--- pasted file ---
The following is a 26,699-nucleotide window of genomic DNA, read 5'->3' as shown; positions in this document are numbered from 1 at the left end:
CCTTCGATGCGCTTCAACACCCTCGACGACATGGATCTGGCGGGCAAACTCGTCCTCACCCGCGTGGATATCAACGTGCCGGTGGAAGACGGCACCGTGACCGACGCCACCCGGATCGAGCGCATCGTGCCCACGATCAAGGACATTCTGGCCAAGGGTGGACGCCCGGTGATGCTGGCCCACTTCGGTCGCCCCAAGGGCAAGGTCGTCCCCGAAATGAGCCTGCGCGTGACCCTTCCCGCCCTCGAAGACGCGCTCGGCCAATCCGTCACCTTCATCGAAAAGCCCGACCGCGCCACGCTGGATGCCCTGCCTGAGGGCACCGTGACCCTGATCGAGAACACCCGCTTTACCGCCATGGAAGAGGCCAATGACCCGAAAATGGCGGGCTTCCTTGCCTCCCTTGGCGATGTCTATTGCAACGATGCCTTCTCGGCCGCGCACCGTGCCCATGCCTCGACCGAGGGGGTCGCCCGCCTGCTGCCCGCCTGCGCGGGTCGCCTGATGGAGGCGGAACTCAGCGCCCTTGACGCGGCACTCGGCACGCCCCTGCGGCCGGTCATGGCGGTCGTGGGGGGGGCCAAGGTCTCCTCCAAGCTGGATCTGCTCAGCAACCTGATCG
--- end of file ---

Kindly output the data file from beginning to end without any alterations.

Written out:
The following is a 26,699-nucleotide window of genomic DNA, read 5'->3' as shown; positions in this document are numbered from 1 at the left end:
CCTTCGATGCGCTTCAACACCCTCGACGACATGGATCTGGCGGGCAAACTCGTCCTCACCCGCGTGGATATCAACGTGCCGGTGGAAGACGGCACCGTGACCGACGCCACCCGGATCGAGCGCATCGTGCCCACGATCAAGGACATTCTGGCCAAGGGTGGACGCCCGGTGATGCTGGCCCACTTCGGTCGCCCCAAGGGCAAGGTCGTCCCCGAAATGAGCCTGCGCGTGACCCTTCCCGCCCTCGAAGACGCGCTCGGCCAATCCGTCACCTTCATCGAAAAGCCCGACCGCGCCACGCTGGATGCCCTGCCTGAGGGCACCGTGACCCTGATCGAGAACACCCGCTTTACCGCCATGGAAGAGGCCAATGACCCGAAAATGGCGGGCTTCCTTGCCTCCCTTGGCGATGTCTATTGCAACGATGCCTTCTCGGCCGCGCACCGTGCCCATGCCTCGACCGAGGGGGTCGCCCGCCTGCTGCCCGCCTGCGCGGGTCGCCTGATGGAGGCGGAACTCAGCGCCCTTGACGCGGCACTCGGCACGCCCCTGCGGCCGGTCATGGCGGTCGTGGGGGGGGCCAAGGTCTCCTCCAAGCTGGATCTGCTCAGCAACCTGATCG